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"I salute the Arms Control Association … for its keen vision of the goals ahead and for its many efforts to identify and to promote practical measures that are so vitally needed to achieve them."

– Amb. Nobuyasu Abe
Former UN Undersecretary General for Disarmament Affairs
January 28, 2004
Kingston Reif

Pentagon Reviews Nuclear Budget


April 2021
By Kingston Reif

The Defense Department has begun an initial review of aspects of the costly U.S. plan to upgrade the U.S. nuclear arsenal amid continued support from military leaders for the modernization program and debate in Congress about the need for and affordability of the effort.

The Defense Department has begun an initial review of aspects of the costly U.S. plan to upgrade the U.S. nuclear arsenal amid debate in Congress about the need for and affordability of the effort. (Photo: U.S. Department of Defense)In a Feb. 17 memo, Deputy Defense Secretary Kathleen Hicks directed the director of the Office of Cost Assessment and Program Evaluation (CAPE) to lead a set of reviews “on a very small number of issues with direct impact on [fiscal year] 2022 and of critical importance” to President Joe Biden and Defense Secretary Lloyd Austin.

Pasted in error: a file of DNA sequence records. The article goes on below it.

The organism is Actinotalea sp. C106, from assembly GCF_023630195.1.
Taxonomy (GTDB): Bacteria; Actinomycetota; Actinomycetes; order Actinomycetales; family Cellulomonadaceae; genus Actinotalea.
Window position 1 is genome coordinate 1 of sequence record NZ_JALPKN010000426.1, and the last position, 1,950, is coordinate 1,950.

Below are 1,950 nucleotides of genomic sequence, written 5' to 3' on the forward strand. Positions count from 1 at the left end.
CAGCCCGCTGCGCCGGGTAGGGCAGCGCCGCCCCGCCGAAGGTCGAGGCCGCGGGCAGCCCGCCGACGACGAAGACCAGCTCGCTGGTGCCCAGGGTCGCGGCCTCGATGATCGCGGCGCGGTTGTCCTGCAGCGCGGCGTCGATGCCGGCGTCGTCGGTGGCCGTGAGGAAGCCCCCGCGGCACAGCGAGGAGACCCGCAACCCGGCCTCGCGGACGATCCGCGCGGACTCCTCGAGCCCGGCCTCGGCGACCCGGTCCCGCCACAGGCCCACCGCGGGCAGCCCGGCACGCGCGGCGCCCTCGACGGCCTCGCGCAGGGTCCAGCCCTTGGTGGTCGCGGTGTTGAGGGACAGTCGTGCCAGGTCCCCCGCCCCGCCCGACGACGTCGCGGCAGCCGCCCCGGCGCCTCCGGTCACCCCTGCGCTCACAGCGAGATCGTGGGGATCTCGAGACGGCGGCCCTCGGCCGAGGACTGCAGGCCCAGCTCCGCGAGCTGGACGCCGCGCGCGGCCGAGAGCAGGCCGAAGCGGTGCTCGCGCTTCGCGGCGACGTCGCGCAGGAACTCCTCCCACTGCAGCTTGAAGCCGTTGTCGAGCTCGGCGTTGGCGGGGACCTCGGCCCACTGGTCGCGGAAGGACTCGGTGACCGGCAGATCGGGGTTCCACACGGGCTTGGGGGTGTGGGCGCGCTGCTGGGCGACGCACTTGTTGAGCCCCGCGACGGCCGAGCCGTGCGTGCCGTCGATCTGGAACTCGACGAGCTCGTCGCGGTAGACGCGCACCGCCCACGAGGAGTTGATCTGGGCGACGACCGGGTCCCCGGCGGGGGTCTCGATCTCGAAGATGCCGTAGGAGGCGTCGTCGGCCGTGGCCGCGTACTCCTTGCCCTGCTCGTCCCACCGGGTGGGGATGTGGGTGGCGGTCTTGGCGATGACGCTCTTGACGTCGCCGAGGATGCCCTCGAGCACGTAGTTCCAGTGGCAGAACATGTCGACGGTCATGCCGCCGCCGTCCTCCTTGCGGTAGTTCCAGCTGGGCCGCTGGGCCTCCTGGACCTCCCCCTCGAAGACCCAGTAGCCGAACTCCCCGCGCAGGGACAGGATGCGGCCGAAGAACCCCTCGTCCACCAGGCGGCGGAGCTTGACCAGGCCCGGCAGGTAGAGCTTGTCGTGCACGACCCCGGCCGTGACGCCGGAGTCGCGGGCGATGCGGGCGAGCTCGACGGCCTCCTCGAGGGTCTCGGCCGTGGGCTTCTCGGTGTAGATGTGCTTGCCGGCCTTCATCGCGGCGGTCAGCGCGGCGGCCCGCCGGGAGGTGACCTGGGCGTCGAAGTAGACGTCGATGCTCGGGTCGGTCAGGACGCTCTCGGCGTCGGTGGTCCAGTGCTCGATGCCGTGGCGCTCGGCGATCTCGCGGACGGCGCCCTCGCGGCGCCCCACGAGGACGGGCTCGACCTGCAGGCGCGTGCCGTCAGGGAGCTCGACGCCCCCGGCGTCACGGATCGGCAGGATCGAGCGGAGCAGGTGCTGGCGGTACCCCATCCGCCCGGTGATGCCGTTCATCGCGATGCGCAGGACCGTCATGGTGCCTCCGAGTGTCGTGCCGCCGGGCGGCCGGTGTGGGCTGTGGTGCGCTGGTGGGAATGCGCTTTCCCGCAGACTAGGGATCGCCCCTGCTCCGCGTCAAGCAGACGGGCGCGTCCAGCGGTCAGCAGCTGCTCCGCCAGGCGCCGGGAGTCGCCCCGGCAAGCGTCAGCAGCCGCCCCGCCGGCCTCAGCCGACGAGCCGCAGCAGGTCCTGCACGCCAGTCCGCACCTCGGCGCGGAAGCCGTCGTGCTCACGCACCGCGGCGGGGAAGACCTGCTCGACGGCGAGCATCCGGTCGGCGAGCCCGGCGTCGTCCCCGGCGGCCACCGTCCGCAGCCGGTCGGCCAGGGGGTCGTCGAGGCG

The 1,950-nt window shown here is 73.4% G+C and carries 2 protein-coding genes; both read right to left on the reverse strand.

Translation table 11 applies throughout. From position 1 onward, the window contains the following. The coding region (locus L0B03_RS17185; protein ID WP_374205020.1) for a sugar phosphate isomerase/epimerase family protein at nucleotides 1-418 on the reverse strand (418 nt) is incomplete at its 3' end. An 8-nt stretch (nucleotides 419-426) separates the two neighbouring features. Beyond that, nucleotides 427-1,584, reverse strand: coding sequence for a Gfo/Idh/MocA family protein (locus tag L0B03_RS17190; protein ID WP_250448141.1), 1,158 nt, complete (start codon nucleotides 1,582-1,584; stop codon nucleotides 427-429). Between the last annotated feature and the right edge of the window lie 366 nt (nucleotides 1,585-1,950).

Among those issues is a review of lower-yield nuclear weapons and select command, control, and communications topics.

Although the exact scope of the review of the nuclear enterprise is unclear, the language in Hicks’ memo suggests the review is confined to an assessment of the Trump administration’s proposal to develop and field a new low-yield submarine-launched ballistic missile warhead variant, known as the W76-2, and a new nuclear-armed sea-launched cruise missile. (See ACT, March 2018.)

The Navy began fielding the W76-2 in late 2019. (See ACT, March 2020.) The new cruise missile is currently undergoing an analysis of alternatives to determine possible options for the weapon.

The Biden administration is planning to release the defense budget on May 3. Multiple press reports indicate that the topline for national defense is likely to remain roughly the same level as the $741 billion appropriations for the current fiscal year.

The Hicks-directed review and likelihood of a flat defense budget comes as the ambition and price tag of the U.S. program to maintain and replace the U.S. nuclear triad and its associated warheads and supporting infrastructure grew significantly under the Trump administration.

President Donald Trump’s fiscal year 2021 budget request of $44.5 billion for the arsenal was a 19 percent increase over the previous year. Over the next several decades, spending is likely to top $1.5 trillion.